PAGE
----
Taking vows seriously and being prepared to keep communicating are just two things that can help the strength of a marriage.

Estimated reading time: 4 minutes
Take promises seriously

Marriage is based on promises, sometimes called vows. These promises are the most important part of the wedding ceremony whether it takes place in a church or is a civil ceremony and takes place in a hotel, a registry office, a castle or even on a beach. As young children we are taught to keep our promises and the promises of marriage are special and profound.

The promises that the bride and groom make to each other are heard by witnesses at their wedding ceremony. The witnesses are usually family and close friends. The witnesses at the wedding ceremony are really promising to support the couple if they ever go through difficulties in their marriage. Our wedding promises are also heard by God, who will help us if we ask Him.

The promises made can be summarised: to love each other, forever and whatever the circumstances. You might like to listen to the vows in the clip.

Keep communicating

Most marriage counsellors agree that open and honest communication is vital for a successful marriage. It would therefore be unwise to commit to marrying someone if you felt you could not really be open and honest with them. Of course, communication should deepen as you get to know a person and you begin to find out how the person feels about certain situations and actions.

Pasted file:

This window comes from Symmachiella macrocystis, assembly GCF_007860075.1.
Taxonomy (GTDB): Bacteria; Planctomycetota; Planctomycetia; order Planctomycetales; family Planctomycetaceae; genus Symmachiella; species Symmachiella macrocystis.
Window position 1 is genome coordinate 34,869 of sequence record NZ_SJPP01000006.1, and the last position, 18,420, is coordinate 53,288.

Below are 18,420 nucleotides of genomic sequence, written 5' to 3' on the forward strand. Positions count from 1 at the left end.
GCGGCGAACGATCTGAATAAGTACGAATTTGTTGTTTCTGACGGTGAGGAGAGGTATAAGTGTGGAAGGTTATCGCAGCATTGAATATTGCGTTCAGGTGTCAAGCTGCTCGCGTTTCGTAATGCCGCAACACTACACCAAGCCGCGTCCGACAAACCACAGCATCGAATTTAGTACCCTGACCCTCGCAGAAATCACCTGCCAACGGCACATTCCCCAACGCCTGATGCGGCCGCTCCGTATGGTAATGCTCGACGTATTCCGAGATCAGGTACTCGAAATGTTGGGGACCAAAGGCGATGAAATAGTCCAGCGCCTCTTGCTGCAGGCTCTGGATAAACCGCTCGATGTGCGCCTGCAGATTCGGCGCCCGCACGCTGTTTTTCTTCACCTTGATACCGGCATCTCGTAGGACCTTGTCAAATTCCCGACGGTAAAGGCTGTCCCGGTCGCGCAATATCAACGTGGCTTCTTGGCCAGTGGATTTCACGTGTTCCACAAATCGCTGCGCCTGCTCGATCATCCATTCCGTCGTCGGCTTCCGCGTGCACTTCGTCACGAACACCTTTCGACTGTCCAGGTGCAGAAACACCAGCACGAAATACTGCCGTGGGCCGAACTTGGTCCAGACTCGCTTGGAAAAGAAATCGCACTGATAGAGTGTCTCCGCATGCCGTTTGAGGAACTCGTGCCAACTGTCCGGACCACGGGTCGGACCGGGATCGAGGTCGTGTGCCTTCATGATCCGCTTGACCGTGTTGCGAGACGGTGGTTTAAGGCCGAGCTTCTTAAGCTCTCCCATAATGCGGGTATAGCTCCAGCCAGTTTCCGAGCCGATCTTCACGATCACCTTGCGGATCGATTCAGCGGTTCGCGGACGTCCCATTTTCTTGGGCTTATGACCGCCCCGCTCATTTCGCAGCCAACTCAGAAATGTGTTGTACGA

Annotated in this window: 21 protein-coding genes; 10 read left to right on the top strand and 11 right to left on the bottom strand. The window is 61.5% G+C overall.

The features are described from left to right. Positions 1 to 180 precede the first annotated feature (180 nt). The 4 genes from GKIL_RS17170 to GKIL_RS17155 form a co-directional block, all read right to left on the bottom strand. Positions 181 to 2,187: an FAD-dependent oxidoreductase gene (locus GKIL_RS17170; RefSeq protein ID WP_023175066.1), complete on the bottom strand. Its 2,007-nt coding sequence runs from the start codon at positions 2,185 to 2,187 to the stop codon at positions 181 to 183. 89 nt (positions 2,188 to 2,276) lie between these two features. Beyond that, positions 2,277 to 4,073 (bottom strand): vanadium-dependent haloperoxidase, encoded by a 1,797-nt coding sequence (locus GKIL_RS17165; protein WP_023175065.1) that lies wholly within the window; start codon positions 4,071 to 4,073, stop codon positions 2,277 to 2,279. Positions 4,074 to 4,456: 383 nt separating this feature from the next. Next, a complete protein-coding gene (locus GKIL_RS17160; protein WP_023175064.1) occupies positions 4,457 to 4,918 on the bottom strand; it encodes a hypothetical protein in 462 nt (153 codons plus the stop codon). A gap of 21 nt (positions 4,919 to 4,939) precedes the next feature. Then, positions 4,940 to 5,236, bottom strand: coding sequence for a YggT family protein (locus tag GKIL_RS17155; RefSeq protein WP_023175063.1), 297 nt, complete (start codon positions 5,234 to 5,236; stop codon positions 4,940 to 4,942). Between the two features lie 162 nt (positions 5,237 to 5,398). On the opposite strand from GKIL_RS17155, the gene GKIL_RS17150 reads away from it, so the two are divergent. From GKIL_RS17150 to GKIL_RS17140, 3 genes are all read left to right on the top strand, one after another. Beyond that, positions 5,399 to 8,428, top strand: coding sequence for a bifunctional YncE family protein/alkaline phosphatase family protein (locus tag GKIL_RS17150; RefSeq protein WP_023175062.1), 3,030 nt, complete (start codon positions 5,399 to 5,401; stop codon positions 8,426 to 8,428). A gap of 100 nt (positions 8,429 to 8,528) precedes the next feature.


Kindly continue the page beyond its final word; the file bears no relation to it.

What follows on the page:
One of the outcomes of not keeping sex for marriage, is that once sexual intimacy becomes part of a ‘going out’ relationship, it tends to dominate the relationship and the couple do not get to know each other so easily. They are therefore unable to assess whether they can really communicate with each other on a deep level. You might like to listen to the testimony of a lady who found this out.

Communication involves listening, talking and understanding. Talking is not just the opposite of being silent, but the ability to talk with meaning and purpose. Listening is very important (Proverbs 18:13 [1] and James 1:19 [2]), and for many people more difficult. But it shows your husband or wife that you value their thoughts and opinions, and are prepared to share their anxieties.

Let each of you look not only to his own interests, but also to the interests of others.

Philippians 2:4

It is good to listen for the emotions behind what a person says and be prepared to talk things out, especially if there is any hint of bottled up resentment or hurt. Understanding what makes a husband or wife behave the way they do or feel the way they do, opens up communication in a deeper way.

…with all humility and gentleness, with patience, bearing with one another in love,

Ephesians 4:2

  1. Proverbs 18:13If one gives an answer before he hears, it is his folly and shame.”
  2. James 1:19 “My dear brothers and sisters, take note of this: Everyone should be quick to listen, slow to speak and slow to become angry,”